UCLA’s Final Four run reminiscent of the team that sparked John Wooden’s dynasty
It was a team without height, without expectations, without a prayer.
Underdog UCLA barreled its way into the Final Four that season, not just discounted but ignored, Sports Illustrated describing the Bruins as “the team nobody heard of.”
They faced a heavy favorite in the national semifinal, scratching their way toward a taut finish before falling short in the last seconds, on a crazy shot nobody expected to go in.
The year was 1962 — and 2021.
Startling similarities between the team that sparked John Wooden’s dynasty and the one that has made Mick Cronin more popular than free parking in Westwood have some longtime Bruins observers drawing happy parallels that they hope result in a similar postscript.
Coach Mick Cronin and UCLA restored faith in a basketball program poised to see more glory in the seasons ahead, Times columnist Helene Elliott writes.
Gary Cunningham, a senior captain of the 1961-62 team, started connecting the dots about a week after Gonzaga’s Jalen Suggs sank a 40-footer to beat UCLA in overtime earlier this month. It reminded Cunningham of the pain he felt after Cincinnati’s Tom Thacker buried a 25-footer to thwart his Bruins at the same stage of the NCAA tournament some 59 years earlier.
“We were heartbroken,” Cunningham, 81, said this week from his home in Goleta. “We were kind of the Cinderella team.”
Like the most recent vintage Bruins, Cunningham’s team entered the NCAA tournament with one of the worst records of any participant. They got off to a slow start that season and were undersized, with the 6-foot-5 Fred Slaughter a de facto center and the 6-foot-7 Cunningham the tallest player on the team.
A valiant effort during a loss to nationally ranked Ohio State in December — a repeat scenario played out this season — convinced the Bruins they were capable of playing with anyone. That was also around the time sophomore playmaker Walt Hazzard’s adventurous passes started finding his teammates’ hands more often than the third row of seats.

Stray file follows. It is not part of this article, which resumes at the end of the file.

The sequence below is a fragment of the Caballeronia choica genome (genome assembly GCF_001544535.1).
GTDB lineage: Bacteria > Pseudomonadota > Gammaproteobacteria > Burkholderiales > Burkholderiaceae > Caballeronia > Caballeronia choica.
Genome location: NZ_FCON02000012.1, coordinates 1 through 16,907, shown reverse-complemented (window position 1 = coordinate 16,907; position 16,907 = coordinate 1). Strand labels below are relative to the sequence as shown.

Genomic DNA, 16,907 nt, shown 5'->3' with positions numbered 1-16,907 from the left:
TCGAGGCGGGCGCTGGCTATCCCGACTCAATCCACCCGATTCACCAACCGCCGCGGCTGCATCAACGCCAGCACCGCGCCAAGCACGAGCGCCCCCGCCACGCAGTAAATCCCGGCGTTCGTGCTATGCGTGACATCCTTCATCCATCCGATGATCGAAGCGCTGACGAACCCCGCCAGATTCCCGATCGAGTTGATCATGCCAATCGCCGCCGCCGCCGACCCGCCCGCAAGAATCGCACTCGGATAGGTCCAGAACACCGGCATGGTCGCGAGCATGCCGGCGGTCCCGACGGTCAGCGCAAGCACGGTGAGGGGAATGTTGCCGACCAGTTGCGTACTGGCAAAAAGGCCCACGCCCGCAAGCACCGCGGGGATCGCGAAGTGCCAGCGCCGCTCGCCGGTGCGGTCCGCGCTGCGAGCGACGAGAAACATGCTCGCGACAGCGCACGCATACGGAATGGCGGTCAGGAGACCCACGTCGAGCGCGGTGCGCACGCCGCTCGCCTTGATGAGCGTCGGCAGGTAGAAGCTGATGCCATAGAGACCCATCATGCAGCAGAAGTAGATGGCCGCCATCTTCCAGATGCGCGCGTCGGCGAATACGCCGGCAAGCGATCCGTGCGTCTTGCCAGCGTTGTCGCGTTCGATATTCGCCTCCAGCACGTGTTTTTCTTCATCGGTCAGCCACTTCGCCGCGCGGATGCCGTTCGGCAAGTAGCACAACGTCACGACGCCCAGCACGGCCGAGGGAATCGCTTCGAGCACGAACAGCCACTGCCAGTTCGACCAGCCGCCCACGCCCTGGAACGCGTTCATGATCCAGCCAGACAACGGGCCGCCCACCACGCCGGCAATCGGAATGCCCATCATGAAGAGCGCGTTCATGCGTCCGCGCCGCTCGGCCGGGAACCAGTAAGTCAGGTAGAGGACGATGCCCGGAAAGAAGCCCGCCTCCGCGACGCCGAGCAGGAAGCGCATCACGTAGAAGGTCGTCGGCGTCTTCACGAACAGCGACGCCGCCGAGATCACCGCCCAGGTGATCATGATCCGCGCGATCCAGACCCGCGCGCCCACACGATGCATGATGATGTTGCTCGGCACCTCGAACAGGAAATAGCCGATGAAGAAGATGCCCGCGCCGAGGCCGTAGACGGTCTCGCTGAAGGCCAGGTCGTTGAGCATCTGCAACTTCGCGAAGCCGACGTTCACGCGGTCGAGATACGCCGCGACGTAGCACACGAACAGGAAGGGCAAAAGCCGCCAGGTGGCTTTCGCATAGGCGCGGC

“If you got open, you got the ball,” Cunningham said, “and we weren’t used to that, and wow, here comes the ball.”
UCLA featured balance, four players averaging double figures in scoring (this season’s team had six players reach that threshold), but little depth, with Wooden rarely using his bench for more than spot minutes. That meant starters Cunningham, Hazzard, Slaughter, Pete Blackman and John Green rested only occasionally, a predicament familiar to heavily used current Bruins Tyger Campbell and Jaime Jaquez Jr.
In perhaps the biggest departure from the most recent UCLA team, which staggered its way into the NCAA tournament with four consecutive losses, Cunningham’s Bruins went 12-2 down the stretch to win the Athletic Assn. of Western Universities.
They were still expected to lose their NCAA tournament opener against Utah State. UCLA needed Cunningham’s 21 points on nine-for-18 shooting to prevail, 73-62, after the Bruins lost a 13-point halftime lead. In the West Region final against Oregon State, UCLA withstood 7-footer Mel Counts’ 24 points and 17 rebounds because no other Beaver did much of anything during the Bruins’ 88-69 rout.
That sent UCLA to the Final Four for the first time under Wooden, then in his 14th season with the Bruins.
“I like to think that our team was the start of Wooden’s dynasty.”
— Gary Cunningham
“Gall, a couple of guards and a blistering attack,” read an SI account that could apply to the Bruins today just as it did more than half a century ago, “had brought them some most unexpected success.”